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acid acre advantage agriculturists ammonia animals aphides appeared applied attention barley bread breed bushels cake carbon carbonic acid carts cattle Chairman Club colour Committee common contained corn cotyledons Council crop cultivation district draining Duke Duke of Richmond dung Earl England exhibited experiments farm farmer favour feeding feet flax flour fungi gentlemen grain grass ground grow growth guano horses implements important improvement inches insects Ireland labour land leaves lecture lime Lincolnshire linseed London machine magnesia manufacture manure matter medal mode month Newcastle-on-Tyne Northampton oats obtained phosphate phosphoric acid plant plough portion potato potato disease practical present prize produce purpose quantity recommended result roots Royal Agricultural Society salt Scotland seed shearling sheep Society's soil sovereigns sowing sown specimens straw substances tion trees tubers turnips vegetable wheat
Page 281 - Boil one pound of good flour, a quarter of a pound of brown sugar, and a little salt, in two gallons of water, for one hour. When milk-warm, bottle it, and cork it close. It will be fit for use in twenty-four hours.- One pint of this yeast will make eighteen pounds of bread.
Page 80 - If the ground has been thorough-drained, and laid out evenly, the flax will be all of the same length. It is most essential to take time and care to keep the flax even, like a brush, at the root ends. This increases the value to the spinner, and, of course, to the grower, who will be amply repaid, by an additional price, for his extra trouble. Let the handfuls of pulled flax be laid across each other diagonally, to be ready for the RIPPLING, Which shoul'd be carried on at the same time, and in the...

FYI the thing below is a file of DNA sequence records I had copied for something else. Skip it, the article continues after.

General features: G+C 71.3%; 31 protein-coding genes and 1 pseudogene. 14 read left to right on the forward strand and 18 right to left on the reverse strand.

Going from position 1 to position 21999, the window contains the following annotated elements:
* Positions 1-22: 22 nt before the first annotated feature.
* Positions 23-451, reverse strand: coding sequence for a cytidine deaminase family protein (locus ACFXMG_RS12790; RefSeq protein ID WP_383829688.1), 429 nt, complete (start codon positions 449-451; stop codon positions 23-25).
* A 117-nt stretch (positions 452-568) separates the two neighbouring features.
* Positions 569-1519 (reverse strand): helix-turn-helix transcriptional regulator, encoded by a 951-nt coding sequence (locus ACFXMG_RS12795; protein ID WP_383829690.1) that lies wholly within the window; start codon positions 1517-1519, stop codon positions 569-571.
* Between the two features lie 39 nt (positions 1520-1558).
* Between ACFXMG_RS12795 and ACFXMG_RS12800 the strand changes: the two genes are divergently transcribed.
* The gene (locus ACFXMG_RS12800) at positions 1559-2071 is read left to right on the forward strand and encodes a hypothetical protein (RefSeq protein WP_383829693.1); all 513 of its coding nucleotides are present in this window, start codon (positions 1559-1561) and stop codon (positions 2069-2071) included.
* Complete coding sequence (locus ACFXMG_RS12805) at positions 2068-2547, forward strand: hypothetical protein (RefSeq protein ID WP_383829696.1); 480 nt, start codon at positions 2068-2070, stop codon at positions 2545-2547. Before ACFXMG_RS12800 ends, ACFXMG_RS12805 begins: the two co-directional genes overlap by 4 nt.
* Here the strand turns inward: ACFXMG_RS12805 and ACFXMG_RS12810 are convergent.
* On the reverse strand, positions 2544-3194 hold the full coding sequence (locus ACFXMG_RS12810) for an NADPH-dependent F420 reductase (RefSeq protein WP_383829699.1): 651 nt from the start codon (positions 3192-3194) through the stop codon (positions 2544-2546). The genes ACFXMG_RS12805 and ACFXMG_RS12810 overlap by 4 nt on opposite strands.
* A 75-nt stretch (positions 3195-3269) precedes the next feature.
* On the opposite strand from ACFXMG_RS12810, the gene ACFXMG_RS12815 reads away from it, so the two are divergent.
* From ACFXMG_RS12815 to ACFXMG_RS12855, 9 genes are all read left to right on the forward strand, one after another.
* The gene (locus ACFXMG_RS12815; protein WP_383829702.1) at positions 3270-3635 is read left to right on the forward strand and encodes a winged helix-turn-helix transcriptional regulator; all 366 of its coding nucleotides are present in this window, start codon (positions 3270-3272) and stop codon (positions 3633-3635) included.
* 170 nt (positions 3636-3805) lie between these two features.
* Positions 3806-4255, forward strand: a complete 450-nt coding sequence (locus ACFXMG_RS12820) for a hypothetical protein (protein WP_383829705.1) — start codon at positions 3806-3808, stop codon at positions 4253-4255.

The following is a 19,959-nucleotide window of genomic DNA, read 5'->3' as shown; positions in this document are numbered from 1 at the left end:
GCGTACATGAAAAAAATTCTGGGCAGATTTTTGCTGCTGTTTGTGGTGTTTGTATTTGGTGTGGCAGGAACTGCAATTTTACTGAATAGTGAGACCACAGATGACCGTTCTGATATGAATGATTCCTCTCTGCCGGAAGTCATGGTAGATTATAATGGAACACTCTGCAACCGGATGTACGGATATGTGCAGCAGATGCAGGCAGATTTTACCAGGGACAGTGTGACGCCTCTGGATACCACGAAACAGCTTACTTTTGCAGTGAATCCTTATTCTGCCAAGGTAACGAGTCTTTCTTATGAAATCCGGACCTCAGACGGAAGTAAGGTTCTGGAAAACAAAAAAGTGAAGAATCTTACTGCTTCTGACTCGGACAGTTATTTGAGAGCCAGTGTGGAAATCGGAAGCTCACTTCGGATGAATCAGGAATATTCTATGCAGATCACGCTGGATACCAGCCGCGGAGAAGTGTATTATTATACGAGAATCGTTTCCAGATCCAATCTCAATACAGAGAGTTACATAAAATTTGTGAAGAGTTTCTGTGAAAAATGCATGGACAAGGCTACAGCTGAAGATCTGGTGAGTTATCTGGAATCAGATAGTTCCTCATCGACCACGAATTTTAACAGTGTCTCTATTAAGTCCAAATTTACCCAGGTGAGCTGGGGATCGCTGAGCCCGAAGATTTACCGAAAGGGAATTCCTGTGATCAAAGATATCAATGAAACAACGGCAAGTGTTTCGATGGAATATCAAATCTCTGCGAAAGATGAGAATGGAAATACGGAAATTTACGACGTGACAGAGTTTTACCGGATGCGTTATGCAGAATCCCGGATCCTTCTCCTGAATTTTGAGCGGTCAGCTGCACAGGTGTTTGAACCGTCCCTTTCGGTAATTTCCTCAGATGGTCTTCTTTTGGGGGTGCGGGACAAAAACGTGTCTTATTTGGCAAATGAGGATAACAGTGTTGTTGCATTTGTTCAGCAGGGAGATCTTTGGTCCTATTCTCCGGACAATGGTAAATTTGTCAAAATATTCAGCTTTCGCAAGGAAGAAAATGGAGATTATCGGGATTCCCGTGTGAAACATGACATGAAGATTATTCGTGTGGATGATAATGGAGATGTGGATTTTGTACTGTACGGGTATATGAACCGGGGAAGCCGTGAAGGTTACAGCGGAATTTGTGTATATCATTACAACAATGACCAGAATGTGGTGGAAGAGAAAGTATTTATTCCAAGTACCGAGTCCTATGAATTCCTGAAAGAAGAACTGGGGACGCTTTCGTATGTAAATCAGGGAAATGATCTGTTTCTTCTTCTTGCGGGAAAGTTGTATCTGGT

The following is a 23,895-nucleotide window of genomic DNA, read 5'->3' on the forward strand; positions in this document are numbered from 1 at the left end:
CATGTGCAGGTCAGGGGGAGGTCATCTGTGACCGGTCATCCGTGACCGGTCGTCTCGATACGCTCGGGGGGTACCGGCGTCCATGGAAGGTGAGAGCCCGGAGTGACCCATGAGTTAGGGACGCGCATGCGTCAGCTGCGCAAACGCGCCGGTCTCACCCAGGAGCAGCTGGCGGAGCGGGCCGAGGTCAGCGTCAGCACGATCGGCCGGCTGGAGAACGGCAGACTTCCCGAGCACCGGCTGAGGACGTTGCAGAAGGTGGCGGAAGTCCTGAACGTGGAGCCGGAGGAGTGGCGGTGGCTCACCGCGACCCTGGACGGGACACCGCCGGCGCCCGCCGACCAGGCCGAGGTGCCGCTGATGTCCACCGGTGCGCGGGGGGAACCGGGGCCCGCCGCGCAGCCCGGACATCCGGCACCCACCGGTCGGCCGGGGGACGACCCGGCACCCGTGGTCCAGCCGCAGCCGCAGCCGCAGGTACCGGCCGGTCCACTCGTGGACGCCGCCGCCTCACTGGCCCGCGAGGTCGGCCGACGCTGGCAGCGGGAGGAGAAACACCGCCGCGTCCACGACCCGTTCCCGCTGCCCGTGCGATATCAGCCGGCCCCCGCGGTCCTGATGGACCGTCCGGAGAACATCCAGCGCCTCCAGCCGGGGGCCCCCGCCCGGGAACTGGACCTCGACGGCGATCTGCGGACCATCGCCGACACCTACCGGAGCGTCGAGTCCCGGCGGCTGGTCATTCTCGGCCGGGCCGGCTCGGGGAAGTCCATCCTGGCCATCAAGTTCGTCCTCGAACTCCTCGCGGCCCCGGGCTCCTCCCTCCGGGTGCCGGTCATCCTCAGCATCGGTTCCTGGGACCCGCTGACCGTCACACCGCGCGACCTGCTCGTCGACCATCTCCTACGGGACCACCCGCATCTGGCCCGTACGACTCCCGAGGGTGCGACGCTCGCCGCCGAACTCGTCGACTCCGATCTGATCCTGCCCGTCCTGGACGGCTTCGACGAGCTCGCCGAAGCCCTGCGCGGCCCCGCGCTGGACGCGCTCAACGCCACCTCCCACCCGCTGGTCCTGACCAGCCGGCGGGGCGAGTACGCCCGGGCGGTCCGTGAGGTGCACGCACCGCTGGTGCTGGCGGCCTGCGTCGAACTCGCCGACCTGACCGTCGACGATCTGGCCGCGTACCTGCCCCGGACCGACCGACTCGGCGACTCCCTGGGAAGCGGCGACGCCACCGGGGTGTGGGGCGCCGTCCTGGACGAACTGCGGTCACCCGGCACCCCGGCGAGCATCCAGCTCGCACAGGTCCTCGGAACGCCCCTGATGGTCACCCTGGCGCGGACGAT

Page 69 - ROYAL AGRICULTURAL SOCIETY OF ENGLAND. A MONTHLY COUNCIL was held at the Society's House, in Hanover-square, on Wednesday, the 4th of August; present, the Earl of Yarborough, President, in the Chair; Hon.
Page 190 - AS highly instructive with regard to one of the most important subjects that can engage the attention of literary or scientific students, the art.
Page 80 - Let the handfuls of pulled flax be laid across each other diagonally, to be ready for the RIPPLING, Which shoul'd be carried on at the same time, and in the same field, with the pulling. If the only advantage to be derived from rippling was the comparative ease with which rippled flax is handled, the practice ought always to be adopted ; but, besides this, the seed is a most valuable part of the crop, being worth, if sold for the oil mill, £3 per acre, and if used for feeding stock of all kinds,...
Page 44 - Nature may have some views towards its nourishment, in forming the upper joint of its leaf like a machine to catch food ; upon the middle of this lies the bait for the unhappy insect that becomes its prey. Many minute red glands that cover its...
Page 129 - The one led me to see a system in every star. The other leads me to see a world in every atom. The one taught me, that this mighty globe, with the whole burden of its people, and of its countries, is but a grain of sand on the high field of immensity. The other teaches me, that every grain of sand may harbour within it the tribes and the families of a busy population.
Page 56 - But carrots may be sown in suitable soils in drills, so that the person pulling the flax may step over the rows, which may be afterwards hoed and cleaned, and should have some liquid manure. A stolen crop of rape or winter vetches may be taken after the flax.
Page 59 - Spread on the same day it is taken out, unless it be raining heavily ; light rain does little harm. If it cannot be spread, let it be set on end, or separated into small parcels, to prevent it heating in the heap. It...
Page 79 - Rolling the ground after sowing, is very advisable, care being taken not to roll when the ground is so wet that the earth adheres to the roller. Weeding. — If care has been paid to cleaning the seed and the soil, few weeds will appear ; but if there be any, they must be carefully pulled. It is done in Belgium by women and children, who, with coarse cloths round their knees, creep on all fours.